NMED mulls move of oversight bureau
By Tris DeRoma
Monday, June 10, 2019 at 12:20 pm
The New Mexico Environment Department Department of Energy Oversight Bureau may move its oversight bureau from Los Alamos to Santa Fe.
News of the proposed move has some nuclear watchdog groups concerned.
According to NMED’s Public information officer, Maddy Hayden, the move is to better ensure compliance at Los Alamos National Laboratory and other federal facilities the NMED oversees.
The move was also about conducting oversight in better, more modern facilities, she said.
“This contemplated relocation to a more modern facility will include a new and innovative laboratory,” Hayden said.
Environmental, nuclear safety groups Nuclear Watch and Concerned Citizens for Nuclear Safety expressed concern over the move.
Concerned Citizens Spokeswoman Joni Arends said the oversight bureau’s physical presence in Los Alamos was important.
“It’s not the same to be able to drive down to the ‘Y’ intersection of NM. 4 and NM 502 and look at the flows to LA and Pueblo Canyon. It’s not the same as actually watching how much runoff is going off Smith’s parking lot into Los Alamos Canyon, it’s not the same as actually looking up at the Los Alamos ski hill and seeing how much snow is up there,” Arends said. “There’s something about being a presence in a place that allows a sensitivity for what’s going on.”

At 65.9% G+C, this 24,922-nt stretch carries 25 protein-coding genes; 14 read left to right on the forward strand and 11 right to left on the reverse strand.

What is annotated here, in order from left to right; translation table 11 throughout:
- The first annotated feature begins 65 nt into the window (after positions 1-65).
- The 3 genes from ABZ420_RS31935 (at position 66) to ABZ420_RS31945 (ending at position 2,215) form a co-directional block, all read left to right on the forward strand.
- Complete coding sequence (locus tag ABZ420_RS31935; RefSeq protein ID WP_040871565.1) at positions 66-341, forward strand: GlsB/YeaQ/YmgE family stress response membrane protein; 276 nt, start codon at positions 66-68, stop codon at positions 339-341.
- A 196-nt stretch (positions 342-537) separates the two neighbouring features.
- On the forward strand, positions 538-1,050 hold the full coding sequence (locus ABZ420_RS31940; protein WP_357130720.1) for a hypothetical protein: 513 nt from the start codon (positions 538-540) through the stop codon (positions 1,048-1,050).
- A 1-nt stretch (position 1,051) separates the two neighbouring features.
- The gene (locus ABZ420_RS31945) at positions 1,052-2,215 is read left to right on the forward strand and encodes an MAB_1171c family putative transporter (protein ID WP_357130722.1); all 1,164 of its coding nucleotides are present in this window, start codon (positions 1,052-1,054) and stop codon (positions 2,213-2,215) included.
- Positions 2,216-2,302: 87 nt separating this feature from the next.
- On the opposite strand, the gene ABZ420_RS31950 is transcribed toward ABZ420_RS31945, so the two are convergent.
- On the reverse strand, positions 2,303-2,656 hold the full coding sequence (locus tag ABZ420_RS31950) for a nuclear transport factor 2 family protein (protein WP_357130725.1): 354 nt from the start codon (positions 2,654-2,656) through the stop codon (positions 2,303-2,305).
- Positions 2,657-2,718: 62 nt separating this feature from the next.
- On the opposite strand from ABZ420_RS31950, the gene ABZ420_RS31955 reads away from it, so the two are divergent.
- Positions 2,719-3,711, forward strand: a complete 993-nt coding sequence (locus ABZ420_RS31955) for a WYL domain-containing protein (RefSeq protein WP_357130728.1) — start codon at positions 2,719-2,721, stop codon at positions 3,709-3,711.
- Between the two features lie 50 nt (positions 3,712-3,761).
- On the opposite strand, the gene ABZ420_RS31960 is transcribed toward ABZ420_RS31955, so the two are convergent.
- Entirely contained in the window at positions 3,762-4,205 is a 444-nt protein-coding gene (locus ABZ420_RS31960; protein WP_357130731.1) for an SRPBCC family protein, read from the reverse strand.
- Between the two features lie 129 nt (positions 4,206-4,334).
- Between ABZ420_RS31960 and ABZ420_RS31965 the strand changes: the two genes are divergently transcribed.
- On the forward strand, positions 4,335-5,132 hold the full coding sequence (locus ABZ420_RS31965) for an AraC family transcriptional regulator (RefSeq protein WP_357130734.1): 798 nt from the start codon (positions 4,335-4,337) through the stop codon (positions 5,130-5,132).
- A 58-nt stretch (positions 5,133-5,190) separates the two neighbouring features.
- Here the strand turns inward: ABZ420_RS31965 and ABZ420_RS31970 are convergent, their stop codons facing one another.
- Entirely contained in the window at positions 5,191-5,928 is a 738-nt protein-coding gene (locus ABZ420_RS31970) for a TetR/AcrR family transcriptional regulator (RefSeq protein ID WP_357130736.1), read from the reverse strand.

Hayden said the move would not diminish the oversight bureau’s pollution monitoring activities of LANL.
The New Mexico Environmental Department did not give a timeline for the move.
“The move will not result in decreased services and all program commitments will continue to be met,” Hayden said.
NMED is currently setting up a schedule of meeting where the public can give their comments on the move.
“NMED will continue to ensure engagement with local stakeholders and is initiating quarterly community meetings to provide opportunities for productive discussions on topics related to Los Alamos National Laboratory compliance,” Hayden said.
Arends and Jay Cauglan, executive director of Nuclear Watch New Mexico, both said that the move would also mean more road time and less monitoring time for scientists at the oversight bureau who do the monitoring.
“If it’s close to two hours in roundtrip transportation, won’t that inevitably cut the amount of time that they can do actual oversight,” Cauglan said.